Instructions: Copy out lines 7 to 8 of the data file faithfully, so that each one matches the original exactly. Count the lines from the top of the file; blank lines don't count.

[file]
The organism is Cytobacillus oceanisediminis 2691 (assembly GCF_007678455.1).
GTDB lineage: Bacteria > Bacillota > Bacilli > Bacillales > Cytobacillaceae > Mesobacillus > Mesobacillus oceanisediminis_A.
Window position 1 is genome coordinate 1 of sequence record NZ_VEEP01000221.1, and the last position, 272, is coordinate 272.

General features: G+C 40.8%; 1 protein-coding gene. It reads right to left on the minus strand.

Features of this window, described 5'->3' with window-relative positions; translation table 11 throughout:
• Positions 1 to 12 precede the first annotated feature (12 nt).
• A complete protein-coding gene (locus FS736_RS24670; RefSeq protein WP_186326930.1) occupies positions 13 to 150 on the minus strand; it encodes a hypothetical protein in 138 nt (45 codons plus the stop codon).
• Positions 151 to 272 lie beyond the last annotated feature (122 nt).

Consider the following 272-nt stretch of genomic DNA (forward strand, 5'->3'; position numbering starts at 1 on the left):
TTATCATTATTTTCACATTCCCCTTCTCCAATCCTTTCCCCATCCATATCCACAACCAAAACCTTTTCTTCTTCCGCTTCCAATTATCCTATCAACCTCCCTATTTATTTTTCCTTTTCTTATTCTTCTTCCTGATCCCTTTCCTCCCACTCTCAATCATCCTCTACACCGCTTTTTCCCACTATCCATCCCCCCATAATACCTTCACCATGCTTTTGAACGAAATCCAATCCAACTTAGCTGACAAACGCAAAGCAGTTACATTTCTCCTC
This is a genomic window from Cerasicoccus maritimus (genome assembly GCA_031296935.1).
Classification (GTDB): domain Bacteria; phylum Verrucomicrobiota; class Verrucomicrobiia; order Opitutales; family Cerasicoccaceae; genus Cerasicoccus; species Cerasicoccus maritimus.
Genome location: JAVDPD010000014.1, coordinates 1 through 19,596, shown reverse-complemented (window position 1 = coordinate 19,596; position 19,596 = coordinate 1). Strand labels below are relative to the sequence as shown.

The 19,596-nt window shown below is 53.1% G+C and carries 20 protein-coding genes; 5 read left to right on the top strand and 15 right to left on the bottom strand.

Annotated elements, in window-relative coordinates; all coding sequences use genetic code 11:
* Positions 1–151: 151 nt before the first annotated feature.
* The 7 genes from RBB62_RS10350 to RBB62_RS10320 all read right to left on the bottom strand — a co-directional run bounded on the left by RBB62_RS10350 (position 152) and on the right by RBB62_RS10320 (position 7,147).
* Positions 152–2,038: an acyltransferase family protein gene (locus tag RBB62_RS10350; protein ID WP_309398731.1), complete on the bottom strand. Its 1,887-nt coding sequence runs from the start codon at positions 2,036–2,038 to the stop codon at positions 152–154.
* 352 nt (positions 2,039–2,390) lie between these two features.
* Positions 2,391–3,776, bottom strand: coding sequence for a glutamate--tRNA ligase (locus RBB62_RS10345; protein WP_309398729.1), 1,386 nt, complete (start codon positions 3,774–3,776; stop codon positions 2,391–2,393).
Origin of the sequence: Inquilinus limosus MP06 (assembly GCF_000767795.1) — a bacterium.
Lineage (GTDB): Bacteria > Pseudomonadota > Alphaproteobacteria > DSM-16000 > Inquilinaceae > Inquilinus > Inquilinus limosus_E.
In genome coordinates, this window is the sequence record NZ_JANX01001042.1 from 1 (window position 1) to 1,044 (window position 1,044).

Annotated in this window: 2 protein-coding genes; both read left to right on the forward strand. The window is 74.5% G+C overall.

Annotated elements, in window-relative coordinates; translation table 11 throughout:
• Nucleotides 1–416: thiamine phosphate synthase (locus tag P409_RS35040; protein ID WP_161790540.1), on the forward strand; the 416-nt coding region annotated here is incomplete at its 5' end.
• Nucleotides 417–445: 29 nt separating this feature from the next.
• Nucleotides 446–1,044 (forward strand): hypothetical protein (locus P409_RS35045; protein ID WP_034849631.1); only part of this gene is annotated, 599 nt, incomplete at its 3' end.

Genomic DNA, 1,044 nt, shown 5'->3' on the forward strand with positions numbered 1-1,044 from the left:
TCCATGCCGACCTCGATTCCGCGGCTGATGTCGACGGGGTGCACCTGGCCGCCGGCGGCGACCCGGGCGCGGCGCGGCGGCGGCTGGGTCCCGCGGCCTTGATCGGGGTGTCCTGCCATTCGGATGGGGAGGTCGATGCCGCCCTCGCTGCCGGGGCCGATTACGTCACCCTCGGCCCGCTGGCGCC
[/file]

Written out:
• A complete protein-coding gene (locus FS736_RS24670; RefSeq protein WP_186326930.1) occupies positions 13 to 150 on the minus strand; it encodes a hypothetical protein in 138 nt (45 codons plus the stop codon).
• Positions 151 to 272 lie beyond the last annotated feature (122 nt).